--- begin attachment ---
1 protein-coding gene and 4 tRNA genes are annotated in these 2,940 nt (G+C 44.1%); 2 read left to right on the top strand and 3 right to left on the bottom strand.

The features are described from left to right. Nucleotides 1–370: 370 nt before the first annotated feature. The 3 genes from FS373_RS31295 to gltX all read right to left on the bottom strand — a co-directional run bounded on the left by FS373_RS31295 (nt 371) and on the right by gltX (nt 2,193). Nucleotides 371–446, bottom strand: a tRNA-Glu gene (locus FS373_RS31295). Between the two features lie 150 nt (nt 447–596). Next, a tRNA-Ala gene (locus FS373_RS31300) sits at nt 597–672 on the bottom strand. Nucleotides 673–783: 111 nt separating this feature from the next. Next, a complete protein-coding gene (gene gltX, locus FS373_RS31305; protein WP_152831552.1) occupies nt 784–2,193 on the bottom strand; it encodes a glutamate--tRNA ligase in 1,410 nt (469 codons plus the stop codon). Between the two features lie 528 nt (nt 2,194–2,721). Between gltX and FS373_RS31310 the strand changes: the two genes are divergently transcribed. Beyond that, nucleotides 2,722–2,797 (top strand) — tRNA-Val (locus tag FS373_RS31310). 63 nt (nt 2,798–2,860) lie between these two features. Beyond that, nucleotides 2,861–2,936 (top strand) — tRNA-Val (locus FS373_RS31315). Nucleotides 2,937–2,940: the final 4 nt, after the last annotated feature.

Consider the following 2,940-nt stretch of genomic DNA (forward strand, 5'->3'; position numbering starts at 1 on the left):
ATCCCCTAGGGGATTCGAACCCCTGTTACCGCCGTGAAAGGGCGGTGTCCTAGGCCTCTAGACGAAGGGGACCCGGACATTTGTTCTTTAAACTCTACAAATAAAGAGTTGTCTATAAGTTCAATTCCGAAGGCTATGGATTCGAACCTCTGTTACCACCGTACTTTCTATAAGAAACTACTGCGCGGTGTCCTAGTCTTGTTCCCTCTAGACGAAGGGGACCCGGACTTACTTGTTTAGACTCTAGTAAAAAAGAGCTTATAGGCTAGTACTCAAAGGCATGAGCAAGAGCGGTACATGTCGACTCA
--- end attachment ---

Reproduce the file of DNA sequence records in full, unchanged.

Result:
1 protein-coding gene and 4 tRNA genes are annotated in these 2,940 nt (G+C 44.1%); 2 read left to right on the top strand and 3 right to left on the bottom strand.

The features are described from left to right. Nucleotides 1–370: 370 nt before the first annotated feature. The 3 genes from FS373_RS31295 to gltX all read right to left on the bottom strand — a co-directional run bounded on the left by FS373_RS31295 (nt 371) and on the right by gltX (nt 2,193). Nucleotides 371–446, bottom strand: a tRNA-Glu gene (locus FS373_RS31295). Between the two features lie 150 nt (nt 447–596). Next, a tRNA-Ala gene (locus FS373_RS31300) sits at nt 597–672 on the bottom strand. Nucleotides 673–783: 111 nt separating this feature from the next. Next, a complete protein-coding gene (gene gltX, locus FS373_RS31305; protein WP_152831552.1) occupies nt 784–2,193 on the bottom strand; it encodes a glutamate--tRNA ligase in 1,410 nt (469 codons plus the stop codon). Between the two features lie 528 nt (nt 2,194–2,721). Between gltX and FS373_RS31310 the strand changes: the two genes are divergently transcribed. Beyond that, nucleotides 2,722–2,797 (top strand) — tRNA-Val (locus tag FS373_RS31310). 63 nt (nt 2,798–2,860) lie between these two features. Beyond that, nucleotides 2,861–2,936 (top strand) — tRNA-Val (locus FS373_RS31315). Nucleotides 2,937–2,940: the final 4 nt, after the last annotated feature.

Consider the following 2,940-nt stretch of genomic DNA (forward strand, 5'->3'; position numbering starts at 1 on the left):
ATCCCCTAGGGGATTCGAACCCCTGTTACCGCCGTGAAAGGGCGGTGTCCTAGGCCTCTAGACGAAGGGGACCCGGACATTTGTTCTTTAAACTCTACAAATAAAGAGTTGTCTATAAGTTCAATTCCGAAGGCTATGGATTCGAACCTCTGTTACCACCGTACTTTCTATAAGAAACTACTGCGCGGTGTCCTAGTCTTGTTCCCTCTAGACGAAGGGGACCCGGACTTACTTGTTTAGACTCTAGTAAAAAAGAGCTTATAGGCTAGTACTCAAAGGCATGAGCAAGAGCGGTACATGTCGACTCA